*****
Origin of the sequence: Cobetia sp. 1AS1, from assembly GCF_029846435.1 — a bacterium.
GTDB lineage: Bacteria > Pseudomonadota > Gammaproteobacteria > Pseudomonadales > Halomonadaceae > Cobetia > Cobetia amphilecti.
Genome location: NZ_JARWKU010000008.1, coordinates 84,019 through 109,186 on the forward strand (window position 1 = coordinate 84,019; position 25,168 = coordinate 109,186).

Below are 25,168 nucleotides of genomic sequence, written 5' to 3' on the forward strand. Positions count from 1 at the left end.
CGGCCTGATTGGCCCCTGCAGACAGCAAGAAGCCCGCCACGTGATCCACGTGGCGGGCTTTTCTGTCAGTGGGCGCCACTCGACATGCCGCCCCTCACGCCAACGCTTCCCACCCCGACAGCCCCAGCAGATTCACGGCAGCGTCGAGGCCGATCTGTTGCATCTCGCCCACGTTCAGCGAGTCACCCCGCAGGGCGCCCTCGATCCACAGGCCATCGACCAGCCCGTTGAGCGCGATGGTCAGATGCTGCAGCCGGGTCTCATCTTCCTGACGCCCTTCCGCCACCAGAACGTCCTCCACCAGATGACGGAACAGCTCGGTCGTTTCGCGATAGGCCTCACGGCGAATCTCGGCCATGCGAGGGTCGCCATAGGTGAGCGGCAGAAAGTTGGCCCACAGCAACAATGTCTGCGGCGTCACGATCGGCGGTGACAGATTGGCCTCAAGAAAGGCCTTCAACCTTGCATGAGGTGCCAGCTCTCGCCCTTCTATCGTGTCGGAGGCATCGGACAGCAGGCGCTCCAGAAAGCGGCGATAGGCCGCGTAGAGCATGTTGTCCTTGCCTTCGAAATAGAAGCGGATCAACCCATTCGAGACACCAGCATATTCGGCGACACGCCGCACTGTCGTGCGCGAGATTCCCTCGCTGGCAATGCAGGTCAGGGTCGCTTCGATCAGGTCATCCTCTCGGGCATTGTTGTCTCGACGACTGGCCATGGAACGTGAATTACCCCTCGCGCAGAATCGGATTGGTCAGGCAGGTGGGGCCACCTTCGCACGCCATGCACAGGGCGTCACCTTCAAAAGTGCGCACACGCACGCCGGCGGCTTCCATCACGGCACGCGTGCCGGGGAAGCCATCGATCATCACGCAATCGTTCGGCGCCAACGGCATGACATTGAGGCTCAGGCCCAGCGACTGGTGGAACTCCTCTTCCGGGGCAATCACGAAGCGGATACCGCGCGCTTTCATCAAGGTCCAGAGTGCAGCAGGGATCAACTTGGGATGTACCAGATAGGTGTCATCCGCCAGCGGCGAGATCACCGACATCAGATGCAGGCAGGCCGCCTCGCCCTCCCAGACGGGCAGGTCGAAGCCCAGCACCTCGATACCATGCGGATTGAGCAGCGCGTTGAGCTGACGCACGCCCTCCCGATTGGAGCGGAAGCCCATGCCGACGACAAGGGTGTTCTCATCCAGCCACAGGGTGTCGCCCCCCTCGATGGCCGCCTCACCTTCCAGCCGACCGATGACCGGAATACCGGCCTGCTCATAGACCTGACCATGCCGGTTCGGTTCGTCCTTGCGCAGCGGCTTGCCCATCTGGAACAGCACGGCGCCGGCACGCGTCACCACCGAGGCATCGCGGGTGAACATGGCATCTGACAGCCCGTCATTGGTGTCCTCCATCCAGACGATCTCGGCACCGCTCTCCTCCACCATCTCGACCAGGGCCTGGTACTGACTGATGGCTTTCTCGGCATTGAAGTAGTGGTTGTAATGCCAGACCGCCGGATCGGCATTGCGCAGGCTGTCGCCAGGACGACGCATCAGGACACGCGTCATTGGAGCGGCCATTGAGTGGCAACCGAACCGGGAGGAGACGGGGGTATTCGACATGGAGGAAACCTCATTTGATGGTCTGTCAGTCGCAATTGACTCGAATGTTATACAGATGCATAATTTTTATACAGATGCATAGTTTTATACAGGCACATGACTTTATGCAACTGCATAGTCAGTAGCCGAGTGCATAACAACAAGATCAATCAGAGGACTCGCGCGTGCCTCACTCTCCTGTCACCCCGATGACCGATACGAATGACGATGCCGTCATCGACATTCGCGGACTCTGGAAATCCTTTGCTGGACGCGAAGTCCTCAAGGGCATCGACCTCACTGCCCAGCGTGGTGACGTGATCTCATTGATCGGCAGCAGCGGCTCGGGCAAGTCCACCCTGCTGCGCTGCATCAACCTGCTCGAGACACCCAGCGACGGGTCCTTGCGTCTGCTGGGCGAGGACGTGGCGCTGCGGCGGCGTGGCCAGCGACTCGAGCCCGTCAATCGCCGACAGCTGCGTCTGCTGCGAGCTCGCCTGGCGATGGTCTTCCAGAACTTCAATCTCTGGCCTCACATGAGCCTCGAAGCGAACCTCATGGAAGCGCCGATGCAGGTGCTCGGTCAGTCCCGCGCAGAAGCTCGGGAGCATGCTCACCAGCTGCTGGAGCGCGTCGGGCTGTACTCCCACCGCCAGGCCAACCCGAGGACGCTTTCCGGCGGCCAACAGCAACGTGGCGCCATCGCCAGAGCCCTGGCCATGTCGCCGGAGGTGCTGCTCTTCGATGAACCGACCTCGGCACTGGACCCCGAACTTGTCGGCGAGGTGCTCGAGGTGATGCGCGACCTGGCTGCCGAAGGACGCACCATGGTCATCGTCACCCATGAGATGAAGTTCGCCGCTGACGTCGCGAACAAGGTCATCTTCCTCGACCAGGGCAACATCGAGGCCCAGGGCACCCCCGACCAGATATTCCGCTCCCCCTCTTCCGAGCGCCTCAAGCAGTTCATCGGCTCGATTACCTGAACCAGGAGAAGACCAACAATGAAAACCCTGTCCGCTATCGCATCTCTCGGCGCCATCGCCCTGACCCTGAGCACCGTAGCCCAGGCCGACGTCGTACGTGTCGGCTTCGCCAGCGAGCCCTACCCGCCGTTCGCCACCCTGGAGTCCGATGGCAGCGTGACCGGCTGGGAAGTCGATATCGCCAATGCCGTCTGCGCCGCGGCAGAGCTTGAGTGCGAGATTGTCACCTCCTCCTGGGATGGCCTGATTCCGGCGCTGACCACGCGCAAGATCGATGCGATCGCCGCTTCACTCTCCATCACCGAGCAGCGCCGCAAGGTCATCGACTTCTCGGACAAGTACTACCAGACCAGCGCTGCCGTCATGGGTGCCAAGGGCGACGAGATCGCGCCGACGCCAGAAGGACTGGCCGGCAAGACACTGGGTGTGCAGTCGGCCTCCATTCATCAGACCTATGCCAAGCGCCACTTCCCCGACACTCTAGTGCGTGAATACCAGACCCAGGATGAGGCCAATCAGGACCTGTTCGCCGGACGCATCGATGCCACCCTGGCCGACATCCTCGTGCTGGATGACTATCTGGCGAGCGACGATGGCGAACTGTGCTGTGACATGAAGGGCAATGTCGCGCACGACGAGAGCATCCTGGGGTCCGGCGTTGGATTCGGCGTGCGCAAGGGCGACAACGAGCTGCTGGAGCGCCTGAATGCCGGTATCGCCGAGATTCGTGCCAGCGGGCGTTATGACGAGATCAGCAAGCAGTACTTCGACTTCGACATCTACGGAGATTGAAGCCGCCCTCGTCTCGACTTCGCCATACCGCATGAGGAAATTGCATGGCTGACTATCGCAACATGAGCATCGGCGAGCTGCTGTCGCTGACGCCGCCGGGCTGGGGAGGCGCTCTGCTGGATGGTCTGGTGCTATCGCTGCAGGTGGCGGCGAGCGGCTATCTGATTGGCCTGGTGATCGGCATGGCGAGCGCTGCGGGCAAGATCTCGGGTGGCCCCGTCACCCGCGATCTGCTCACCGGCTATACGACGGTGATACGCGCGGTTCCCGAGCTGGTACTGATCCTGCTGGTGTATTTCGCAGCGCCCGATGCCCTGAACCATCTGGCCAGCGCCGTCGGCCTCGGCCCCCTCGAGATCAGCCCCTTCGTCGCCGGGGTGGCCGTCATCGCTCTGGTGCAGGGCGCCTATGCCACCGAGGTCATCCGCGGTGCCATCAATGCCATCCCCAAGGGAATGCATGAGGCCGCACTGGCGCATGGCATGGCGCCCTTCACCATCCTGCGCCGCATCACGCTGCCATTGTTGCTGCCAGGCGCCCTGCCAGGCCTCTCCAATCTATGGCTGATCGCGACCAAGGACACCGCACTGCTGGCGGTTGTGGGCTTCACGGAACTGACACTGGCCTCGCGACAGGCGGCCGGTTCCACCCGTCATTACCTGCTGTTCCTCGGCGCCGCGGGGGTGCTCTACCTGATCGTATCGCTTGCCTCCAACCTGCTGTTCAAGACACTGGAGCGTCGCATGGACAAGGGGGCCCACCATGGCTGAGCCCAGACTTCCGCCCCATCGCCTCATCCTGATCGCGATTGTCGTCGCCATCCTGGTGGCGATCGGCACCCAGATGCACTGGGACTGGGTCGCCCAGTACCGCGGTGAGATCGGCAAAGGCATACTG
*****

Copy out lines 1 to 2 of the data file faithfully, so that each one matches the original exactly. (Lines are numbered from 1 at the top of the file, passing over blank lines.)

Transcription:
Origin of the sequence: Cobetia sp. 1AS1, from assembly GCF_029846435.1 — a bacterium.
GTDB lineage: Bacteria > Pseudomonadota > Gammaproteobacteria > Pseudomonadales > Halomonadaceae > Cobetia > Cobetia amphilecti.